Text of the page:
The retail culture has evolved from traditional outlets to large shopping malls, hypermarkets, supermarkets, and organized chains. Changing consumer demographics in countries like, Saudi Arabia and the UAE, presence of large expatriate population, improving purchasing power, and abundance of petro dollar have attracted premium and luxury brands to the region.
Never fall into the trap of tall Stories at Pitch Time! Written By: Firas Sleem on Thu, 10 Mar 2011 08:12:01 +0000
I thought to write a few do?s and don?ts for clients to consider before they select an agency, be it boutique, medium or large.
Before meeting a new PR agency for your business, put on paper your goals from a PR campaign by first assessing your PR requirements and also share with the new agency your experience of working with the last agency, as this will make them aware of what exactly you are expecting from a PR programme, strategically and tactically.
Ask for the agency?s credentials, media relations competence, account management team, team leaders? profiles, experiences in the industry and their list of clients. Understand the culture of the agency. Ask its clients about their experience with them. Remember, no one knows an agency more than an existing client. He knows them inside out, their expertise, their attitude, their assets, their customer servicing standards and deliverables. There?s no harm in asking a key industry journalist about the agency, as this would give an idea about their media relations capabilities.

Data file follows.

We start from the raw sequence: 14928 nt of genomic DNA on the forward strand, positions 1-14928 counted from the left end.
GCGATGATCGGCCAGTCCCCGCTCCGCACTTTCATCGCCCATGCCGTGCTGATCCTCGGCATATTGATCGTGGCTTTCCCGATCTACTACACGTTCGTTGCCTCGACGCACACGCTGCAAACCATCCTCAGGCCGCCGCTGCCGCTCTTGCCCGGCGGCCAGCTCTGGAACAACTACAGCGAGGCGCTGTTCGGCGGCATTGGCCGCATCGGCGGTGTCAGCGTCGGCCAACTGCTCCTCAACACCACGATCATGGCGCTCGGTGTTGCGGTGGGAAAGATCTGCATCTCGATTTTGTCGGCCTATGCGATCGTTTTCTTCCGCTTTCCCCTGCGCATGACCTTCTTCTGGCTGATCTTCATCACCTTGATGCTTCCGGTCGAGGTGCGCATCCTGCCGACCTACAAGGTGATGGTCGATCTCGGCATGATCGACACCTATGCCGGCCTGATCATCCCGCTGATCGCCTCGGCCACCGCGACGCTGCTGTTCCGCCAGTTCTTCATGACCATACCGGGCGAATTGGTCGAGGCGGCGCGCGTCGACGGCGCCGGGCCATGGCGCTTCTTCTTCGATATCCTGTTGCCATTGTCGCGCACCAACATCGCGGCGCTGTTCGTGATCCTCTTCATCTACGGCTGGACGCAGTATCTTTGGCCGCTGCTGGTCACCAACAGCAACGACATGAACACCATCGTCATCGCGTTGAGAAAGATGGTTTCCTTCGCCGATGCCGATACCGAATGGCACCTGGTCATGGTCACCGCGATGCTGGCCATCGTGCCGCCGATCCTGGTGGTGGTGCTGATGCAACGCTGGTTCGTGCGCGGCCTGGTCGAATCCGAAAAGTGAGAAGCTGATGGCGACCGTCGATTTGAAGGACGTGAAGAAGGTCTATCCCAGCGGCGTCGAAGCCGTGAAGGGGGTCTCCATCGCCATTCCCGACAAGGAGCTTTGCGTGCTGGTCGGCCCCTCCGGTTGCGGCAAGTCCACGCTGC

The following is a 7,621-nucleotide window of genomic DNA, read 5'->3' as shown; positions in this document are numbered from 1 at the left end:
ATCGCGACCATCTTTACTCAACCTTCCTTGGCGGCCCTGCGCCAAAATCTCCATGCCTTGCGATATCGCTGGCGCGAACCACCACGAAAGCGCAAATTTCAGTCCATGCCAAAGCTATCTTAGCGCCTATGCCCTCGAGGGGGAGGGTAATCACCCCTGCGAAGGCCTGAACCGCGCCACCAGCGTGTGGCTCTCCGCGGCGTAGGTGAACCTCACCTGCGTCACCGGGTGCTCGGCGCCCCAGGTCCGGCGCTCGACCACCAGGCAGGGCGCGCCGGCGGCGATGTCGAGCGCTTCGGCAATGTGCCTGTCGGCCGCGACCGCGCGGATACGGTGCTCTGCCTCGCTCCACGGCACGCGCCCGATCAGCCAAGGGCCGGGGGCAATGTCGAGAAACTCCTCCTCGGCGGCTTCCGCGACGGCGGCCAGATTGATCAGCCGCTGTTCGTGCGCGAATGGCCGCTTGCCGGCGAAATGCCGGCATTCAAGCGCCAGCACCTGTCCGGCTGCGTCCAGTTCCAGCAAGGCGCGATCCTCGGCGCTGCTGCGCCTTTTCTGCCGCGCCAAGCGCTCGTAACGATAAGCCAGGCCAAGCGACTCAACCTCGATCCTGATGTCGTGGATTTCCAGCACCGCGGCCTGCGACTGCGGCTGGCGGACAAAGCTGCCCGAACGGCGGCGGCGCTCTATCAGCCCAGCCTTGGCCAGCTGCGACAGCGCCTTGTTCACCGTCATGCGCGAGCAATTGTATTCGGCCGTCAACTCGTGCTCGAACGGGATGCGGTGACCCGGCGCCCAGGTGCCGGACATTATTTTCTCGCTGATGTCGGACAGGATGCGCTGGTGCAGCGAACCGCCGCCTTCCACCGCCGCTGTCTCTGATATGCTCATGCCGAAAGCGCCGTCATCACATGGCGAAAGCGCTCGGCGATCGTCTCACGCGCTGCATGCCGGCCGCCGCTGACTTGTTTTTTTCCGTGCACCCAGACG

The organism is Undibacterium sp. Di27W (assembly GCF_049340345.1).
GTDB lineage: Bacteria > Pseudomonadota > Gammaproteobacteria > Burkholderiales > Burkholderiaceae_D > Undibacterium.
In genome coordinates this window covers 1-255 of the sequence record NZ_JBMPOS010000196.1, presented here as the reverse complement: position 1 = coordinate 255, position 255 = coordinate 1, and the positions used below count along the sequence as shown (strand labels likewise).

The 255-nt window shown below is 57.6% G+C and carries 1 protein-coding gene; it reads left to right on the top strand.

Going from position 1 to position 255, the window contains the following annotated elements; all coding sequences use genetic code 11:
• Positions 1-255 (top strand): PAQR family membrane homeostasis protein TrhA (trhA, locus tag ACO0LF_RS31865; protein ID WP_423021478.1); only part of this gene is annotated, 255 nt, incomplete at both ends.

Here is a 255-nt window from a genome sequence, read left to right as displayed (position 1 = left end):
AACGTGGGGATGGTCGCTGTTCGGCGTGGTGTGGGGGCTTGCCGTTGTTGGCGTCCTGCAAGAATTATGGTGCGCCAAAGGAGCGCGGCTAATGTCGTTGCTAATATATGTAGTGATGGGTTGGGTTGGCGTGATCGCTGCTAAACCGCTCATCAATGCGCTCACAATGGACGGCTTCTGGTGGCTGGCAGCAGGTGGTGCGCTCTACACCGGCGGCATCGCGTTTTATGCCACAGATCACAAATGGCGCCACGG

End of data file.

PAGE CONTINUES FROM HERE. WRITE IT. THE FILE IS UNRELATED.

Campaign measurement tools
Ask the new agency for their metrics of launching a campaign. Give them time to present their credentials and always focus on the profile, expertise, attitude and capabilities of the actual professionals who are going be handling the account, not those top guys at the agency. If they fail to present themselves in a convincing way, they will fail to present your messages amongst your key stakeholders, including media.
Jewelry and watches continue to attract significant media attentionWritten By: Hisham Elzubeir on Tue, 08 Mar 2011 12:47:15 +0000
Jewelry and Watches
The retail sector has been one of the fastest growing industries in the region for the past few years. Favorable government policy frameworks and active participation of private sector have facilitated the region?s retail industry to become one of the world?s most desirable retail environments in terms of investments and revenue generation. According to an RNCOS report on the retail sector, published in Jan 1, 2011, changing market dynamics, rapid economic development, balancing crude oil prices, rising purchasing power and strong confidence are strengthening the region?s retail industry.
In 2009, the Middle East retail industry was valued at over $425Bn. However, all the countries did not react in the same way to economic downturn. While some economies like Kuwait slumped, others such as Qatar thrived due to high demand for its gas. The UAE and Saudi Arabian markets, however, have been sustaining their dominance at the retail landscape for more than a decade and will continue to do so in the coming years.
RNCOS report anticipates that the Middle East retail industry will grow at a CAGR of around 13% during 2009-2013 to reach over $682Bn by 2013.
Companies should not fall for tall promises from some PR agencies! Written By: Firas Sleem on Mon, 14 Feb 2011 14:57:01 +0000
It is common practice among the top guns at large PR agencies to promise the earth to clients at the time of pitch. Tell me, is it humanly possible to devote as much as 10 percent of a PR chief?s time to more than 50 clients! It is just impossible.